Friday, February 15, 2008

BECOMING JANE (Miramax 2007) Alliance Home Entertainment

Falling somewhere between a quaint pastoral comedy of manners and legitimate bio-pic, Julian Jarrold’s Becoming Jane (2007) – the supposed ‘true to life story’ of famous English author, Jane Austen has its work cut out, if for no other reason than much of Austen’s brief life remains an enigma. The real Austen was born in Steventon Hampshire and was one of eight children. By age 16, she had already produced her first literary work, History of England and was on her first draft of the novel that would eventually become Pride and Prejudice (published in 1813).

In 1802, Austen declined the only marriage proposal she would receive; from family friend Harris Bigg-Wither. Austen would thereafter remain in the company of her sister Cassandra until her own untimely death at the age of 41 from Addison’s disease. Although Austen produced 6 literary masterworks in her lifetime she was to enjoy only the fruits of her labors on the first four; Sense and Sensibility, Pride and Prejudice, Mansfield Park and Emma. Northanger Abbey and Persuasion were posthumously published. A final and unfinished novel, Sandition exists only in fragmented form. It has been suggested by literary critics that in its complexity and wit, Sandition is a work on par – if not, in fact exceeding – the prowess of Austen’s other novels. In a nutshell, that is the life of Jane Austen.

Julian Jarrold’s film is something entirely different; largely eschewing the exploration of Austen as author – ergo, her creative toil and personal sacrifice and suffrage for her art. Instead, the screenplay by Kevin Hood and Sarah Williams favors a largely fictional love story between pert pragmatist, Austen (Ann Hathaway) and aspiring attorney Tom Lefroy (James McAvoy) whose drunken revelry is the cause of much consternation from his uncle, Judge Langlois (Ian Richardson). Exiled to the country by Langlois, Lefroy meets Austen at a social gathering in the country. He is boorish and easily bored by her. She is discontented with his snap analysis of a public reading she has just given in honor of her sister Cassandra’s pending marriage.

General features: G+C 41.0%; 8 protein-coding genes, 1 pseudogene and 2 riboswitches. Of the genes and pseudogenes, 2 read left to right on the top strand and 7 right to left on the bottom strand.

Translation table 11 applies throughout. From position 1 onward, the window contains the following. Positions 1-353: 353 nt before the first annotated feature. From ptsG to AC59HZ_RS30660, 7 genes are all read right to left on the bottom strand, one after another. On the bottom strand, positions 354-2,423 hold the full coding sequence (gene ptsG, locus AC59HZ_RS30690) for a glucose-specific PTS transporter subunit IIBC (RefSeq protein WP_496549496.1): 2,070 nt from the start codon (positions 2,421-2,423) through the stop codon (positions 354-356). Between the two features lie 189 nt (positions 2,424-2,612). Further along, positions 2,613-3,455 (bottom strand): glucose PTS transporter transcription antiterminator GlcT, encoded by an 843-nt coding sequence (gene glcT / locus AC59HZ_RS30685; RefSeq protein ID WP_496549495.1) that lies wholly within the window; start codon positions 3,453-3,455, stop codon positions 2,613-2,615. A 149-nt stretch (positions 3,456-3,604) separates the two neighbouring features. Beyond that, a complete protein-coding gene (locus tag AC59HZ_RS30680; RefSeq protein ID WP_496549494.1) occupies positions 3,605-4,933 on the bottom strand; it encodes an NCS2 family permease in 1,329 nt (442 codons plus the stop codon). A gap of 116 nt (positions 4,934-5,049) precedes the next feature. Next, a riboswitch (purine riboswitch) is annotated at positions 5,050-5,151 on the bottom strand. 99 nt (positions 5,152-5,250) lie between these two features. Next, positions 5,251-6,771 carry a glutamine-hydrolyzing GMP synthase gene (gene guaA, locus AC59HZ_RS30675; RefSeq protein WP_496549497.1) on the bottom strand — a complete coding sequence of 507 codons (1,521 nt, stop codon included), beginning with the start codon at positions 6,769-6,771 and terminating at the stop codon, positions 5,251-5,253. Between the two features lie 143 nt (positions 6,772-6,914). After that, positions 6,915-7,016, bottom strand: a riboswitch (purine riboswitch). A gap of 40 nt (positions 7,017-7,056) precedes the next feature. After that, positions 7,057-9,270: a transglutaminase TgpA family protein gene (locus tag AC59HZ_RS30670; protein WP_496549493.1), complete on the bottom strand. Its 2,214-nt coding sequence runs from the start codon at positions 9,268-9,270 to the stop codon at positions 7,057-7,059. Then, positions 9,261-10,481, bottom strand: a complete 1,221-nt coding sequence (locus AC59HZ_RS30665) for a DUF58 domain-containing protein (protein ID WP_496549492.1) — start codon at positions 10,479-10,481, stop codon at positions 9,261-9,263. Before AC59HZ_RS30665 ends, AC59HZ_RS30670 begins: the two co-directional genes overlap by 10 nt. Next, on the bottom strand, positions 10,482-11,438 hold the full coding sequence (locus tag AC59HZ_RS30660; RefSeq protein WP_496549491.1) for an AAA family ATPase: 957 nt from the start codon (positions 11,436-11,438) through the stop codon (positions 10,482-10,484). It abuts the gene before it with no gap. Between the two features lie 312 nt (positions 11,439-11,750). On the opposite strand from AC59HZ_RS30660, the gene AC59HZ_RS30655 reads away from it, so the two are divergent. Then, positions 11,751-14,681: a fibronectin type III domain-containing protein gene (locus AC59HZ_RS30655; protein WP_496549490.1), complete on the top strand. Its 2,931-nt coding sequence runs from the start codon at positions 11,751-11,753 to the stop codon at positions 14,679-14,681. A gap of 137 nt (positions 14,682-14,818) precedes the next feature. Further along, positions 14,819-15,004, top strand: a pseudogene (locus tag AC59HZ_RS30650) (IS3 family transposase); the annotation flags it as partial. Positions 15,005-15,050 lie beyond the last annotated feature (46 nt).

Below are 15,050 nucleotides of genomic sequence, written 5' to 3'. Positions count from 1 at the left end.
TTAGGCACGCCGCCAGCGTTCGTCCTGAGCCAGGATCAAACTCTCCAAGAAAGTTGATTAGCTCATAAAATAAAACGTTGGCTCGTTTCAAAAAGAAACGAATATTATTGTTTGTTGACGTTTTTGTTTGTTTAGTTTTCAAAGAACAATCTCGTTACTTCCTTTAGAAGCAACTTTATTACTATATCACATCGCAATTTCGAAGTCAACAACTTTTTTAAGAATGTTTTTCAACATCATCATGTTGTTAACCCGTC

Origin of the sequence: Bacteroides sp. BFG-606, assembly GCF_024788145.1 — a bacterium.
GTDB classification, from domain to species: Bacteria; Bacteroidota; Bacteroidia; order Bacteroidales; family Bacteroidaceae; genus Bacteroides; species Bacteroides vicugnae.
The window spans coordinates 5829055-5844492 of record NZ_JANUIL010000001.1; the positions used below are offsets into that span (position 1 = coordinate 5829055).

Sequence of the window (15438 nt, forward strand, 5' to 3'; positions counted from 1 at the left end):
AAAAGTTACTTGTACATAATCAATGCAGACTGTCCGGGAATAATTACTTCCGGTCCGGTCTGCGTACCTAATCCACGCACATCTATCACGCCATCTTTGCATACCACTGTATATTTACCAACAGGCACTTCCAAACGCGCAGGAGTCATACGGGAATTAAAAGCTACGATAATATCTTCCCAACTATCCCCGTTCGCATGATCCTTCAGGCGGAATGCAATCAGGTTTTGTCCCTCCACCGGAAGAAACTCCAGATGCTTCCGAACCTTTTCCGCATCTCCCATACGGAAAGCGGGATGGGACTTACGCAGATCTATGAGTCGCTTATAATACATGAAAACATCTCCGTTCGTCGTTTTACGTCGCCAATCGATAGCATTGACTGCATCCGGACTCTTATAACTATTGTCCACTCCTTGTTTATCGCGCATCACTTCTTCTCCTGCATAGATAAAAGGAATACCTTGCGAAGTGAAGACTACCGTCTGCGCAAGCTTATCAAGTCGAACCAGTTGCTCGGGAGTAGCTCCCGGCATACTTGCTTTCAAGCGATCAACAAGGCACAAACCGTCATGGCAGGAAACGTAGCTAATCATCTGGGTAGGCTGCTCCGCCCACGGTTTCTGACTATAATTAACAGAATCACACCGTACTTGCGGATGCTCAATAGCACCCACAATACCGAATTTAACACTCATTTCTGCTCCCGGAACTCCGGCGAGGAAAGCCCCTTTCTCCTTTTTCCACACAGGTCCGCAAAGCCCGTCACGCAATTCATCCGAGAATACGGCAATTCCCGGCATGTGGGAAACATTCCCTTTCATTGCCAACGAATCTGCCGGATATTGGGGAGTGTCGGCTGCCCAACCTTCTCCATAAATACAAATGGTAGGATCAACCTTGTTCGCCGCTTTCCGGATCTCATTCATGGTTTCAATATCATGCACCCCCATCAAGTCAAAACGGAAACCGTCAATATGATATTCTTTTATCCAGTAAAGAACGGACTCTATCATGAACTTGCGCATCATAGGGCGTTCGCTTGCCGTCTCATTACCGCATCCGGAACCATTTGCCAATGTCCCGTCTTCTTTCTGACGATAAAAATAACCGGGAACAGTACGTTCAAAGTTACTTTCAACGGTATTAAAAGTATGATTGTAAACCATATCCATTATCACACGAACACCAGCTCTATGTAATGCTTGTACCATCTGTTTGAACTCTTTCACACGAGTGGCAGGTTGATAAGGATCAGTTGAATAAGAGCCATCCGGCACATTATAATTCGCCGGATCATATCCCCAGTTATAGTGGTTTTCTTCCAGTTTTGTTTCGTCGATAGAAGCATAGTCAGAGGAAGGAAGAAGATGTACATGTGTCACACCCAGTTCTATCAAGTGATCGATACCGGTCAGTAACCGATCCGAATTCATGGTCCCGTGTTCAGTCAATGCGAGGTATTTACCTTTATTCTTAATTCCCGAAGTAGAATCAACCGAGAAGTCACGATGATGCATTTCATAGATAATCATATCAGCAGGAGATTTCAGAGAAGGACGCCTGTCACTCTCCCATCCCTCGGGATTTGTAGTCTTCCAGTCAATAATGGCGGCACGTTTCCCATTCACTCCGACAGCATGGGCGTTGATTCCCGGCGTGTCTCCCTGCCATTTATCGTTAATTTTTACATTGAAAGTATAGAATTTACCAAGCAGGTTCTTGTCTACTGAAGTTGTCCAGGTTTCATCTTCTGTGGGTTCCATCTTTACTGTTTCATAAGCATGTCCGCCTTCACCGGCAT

As is the case with most clichéd film couples who take an instant dislike to one another, Jane and Tom’s fiery mutual contempt is eventually distilled into the great romance of their lives. Jane’s father, Rev Austen (James Cromwell) encourages the match. He is of the notion that, in matters of love, everyone should follow their own hearts. Jane’s mother (Julie Walters) however, emphatically does not favor Tom; she having orchestrated a forced ‘love match’ between Mr. Wisley (Lawrence Fox), the amiable – if not terribly outspoken – nephew of grand dame, Lady Gresham (Maggie Smith) and Jane. Prodded by his aunt, Wisley proposes marriage to Jane. He is humbly denied.